Yay or Nay?

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Creyeditor
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Re: Yay or Nay?

Post by Creyeditor » 05 Sep 2017 20:58

Interesting idea, definitely a yay. Is there a certain preposition that you would use?
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Re: Yay or Nay?

Post by Ælfwine » 05 Sep 2017 23:32

Creyeditor wrote:Interesting idea, definitely a yay. Is there a certain preposition that you would use?
Not entirely sure. Some interesting prepositions would be
cantrar, from contrá
entrar, from intrá (also its similar to entrar[e], "to get in")
juftar, from juxtá

etc.

New yes/no question:

Pannonian pretonic vowels are deleted.

coāctus -> caftu
sapere -> speri
credentia -> cřdentsja

I don't know any romance languages that delete pretonic vowels wholesale, but I thought it would be an interesting way to get some new consonant clusters (including syllabic r/l).
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Re: Yay or Nay?

Post by loglorn » 08 Sep 2017 02:36

Ælfwine wrote:
Creyeditor wrote:Interesting idea, definitely a yay. Is there a certain preposition that you would use?
Not entirely sure. Some interesting prepositions would be
cantrar, from contrá
entrar, from intrá (also its similar to entrar[e], "to get in")
juftar, from juxtá

etc.

New yes/no question:

Pannonian pretonic vowels are deleted.

coāctus -> caftu
sapere -> speri
credentia -> cřdentsja

I don't know any romance languages that delete pretonic vowels wholesale, but I thought it would be an interesting way to get some new consonant clusters (including syllabic r/l).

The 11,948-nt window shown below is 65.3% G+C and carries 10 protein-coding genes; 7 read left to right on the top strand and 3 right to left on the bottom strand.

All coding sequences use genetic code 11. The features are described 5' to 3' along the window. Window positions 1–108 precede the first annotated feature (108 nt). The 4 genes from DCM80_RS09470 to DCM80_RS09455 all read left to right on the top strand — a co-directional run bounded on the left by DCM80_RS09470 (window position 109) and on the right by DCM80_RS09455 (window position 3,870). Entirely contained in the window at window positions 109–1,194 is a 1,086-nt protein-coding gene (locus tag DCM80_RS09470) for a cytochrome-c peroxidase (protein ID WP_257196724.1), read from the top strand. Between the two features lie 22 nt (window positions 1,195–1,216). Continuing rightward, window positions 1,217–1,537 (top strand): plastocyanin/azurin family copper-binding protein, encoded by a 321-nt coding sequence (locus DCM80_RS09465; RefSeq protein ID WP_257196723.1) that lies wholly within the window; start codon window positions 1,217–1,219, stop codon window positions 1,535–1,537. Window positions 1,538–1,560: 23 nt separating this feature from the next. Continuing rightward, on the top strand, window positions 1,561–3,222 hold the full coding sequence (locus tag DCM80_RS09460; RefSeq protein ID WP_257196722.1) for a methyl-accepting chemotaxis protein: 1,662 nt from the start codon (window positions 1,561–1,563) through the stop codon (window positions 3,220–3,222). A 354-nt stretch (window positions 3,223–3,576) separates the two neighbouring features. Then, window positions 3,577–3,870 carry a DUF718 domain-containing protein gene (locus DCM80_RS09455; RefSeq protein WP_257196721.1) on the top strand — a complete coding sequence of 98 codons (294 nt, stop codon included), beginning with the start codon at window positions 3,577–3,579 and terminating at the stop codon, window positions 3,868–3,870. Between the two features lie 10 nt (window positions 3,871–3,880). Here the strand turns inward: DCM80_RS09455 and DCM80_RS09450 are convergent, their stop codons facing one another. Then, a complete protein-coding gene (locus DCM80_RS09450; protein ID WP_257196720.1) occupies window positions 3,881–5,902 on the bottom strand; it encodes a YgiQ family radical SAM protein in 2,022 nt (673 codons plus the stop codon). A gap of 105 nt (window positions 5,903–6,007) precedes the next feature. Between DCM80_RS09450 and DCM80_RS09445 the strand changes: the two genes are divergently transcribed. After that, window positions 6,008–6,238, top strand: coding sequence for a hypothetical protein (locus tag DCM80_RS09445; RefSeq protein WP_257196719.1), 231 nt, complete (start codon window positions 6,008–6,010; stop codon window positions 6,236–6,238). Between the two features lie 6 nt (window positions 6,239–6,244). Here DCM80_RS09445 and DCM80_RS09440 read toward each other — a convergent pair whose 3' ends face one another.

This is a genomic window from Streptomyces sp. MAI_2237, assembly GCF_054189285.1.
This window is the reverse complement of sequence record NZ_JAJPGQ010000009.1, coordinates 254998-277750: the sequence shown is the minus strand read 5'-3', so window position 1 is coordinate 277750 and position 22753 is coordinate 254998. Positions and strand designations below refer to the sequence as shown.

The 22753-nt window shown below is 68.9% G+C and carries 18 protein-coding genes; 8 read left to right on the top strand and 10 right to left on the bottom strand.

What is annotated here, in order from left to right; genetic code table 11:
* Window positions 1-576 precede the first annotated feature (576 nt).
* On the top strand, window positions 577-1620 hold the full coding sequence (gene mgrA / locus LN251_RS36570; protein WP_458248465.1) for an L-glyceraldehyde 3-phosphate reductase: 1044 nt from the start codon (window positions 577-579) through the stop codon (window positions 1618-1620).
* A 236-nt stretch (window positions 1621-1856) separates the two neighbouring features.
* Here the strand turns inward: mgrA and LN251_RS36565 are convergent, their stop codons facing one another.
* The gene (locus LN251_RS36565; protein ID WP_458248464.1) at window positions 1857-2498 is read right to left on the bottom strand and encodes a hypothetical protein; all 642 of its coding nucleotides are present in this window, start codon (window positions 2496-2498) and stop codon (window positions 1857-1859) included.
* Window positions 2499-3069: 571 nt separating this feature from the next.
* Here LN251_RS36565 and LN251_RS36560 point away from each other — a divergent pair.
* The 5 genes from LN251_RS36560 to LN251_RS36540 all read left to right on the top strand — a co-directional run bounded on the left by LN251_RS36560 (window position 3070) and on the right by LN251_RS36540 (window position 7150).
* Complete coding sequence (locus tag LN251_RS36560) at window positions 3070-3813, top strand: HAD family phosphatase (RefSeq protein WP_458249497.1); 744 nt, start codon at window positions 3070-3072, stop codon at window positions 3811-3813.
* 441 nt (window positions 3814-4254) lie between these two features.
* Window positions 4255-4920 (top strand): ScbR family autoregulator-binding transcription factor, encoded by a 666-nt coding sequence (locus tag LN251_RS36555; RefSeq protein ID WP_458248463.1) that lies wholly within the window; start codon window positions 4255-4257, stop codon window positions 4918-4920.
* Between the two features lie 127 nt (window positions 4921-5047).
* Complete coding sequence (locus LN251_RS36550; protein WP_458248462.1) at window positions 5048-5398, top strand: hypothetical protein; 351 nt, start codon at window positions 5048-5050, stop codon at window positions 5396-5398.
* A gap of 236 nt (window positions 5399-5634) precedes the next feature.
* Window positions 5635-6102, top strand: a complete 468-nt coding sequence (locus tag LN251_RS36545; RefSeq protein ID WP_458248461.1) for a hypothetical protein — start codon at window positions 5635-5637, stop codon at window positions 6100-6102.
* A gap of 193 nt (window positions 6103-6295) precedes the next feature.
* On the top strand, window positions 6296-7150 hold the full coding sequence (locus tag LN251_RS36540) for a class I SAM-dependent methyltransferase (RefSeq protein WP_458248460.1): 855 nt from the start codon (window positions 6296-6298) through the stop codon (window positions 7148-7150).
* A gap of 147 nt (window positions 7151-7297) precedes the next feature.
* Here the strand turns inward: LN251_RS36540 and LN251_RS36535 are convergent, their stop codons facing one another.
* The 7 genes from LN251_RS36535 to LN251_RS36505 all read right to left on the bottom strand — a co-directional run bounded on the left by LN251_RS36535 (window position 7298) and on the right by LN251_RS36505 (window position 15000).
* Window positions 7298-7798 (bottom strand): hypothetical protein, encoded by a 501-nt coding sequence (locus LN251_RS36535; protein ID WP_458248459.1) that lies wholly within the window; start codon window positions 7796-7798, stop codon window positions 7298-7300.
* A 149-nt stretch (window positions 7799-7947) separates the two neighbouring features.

One could argue that pretonic vowels are deleted wholesale for some speakers of European Portuguese. So you're not that far off.
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Re: Yay or Nay?

Post by DesEsseintes » 08 Sep 2017 17:09

Huh.

Something weird came up.

Híí has a process whereby the diphthong becomes weı when following another vowel, like so:
e + oı → eweı
ı + oı → ıweı
o + oı → oweı

And here I was happily encoding this in SCA2 when the rule just refused to work whenever the preceding vowel is o.

The relevant rules go:
oi/wei/U_
óí/wéí/U_
öi/wëi/U_

And yet SCA2 gives me:
ón’ooımo → ón’ooımo

I even added a rule:
oi/wei/o_

Still no luck. (And yes I have a rewrite rule to make sure my unjotted i's don't mess with the code and besides the rules work fine when the preceding vowel is either of e i/ı.)

And then I realised ón’ooımo is pretty pretty.

tl;dr

Should I allow ooı as the only Híí diphthong with a long first component as the o-counterpart to eweı ıweı?

And if you're dying to, please tell me why my code isn't working.

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Creyeditor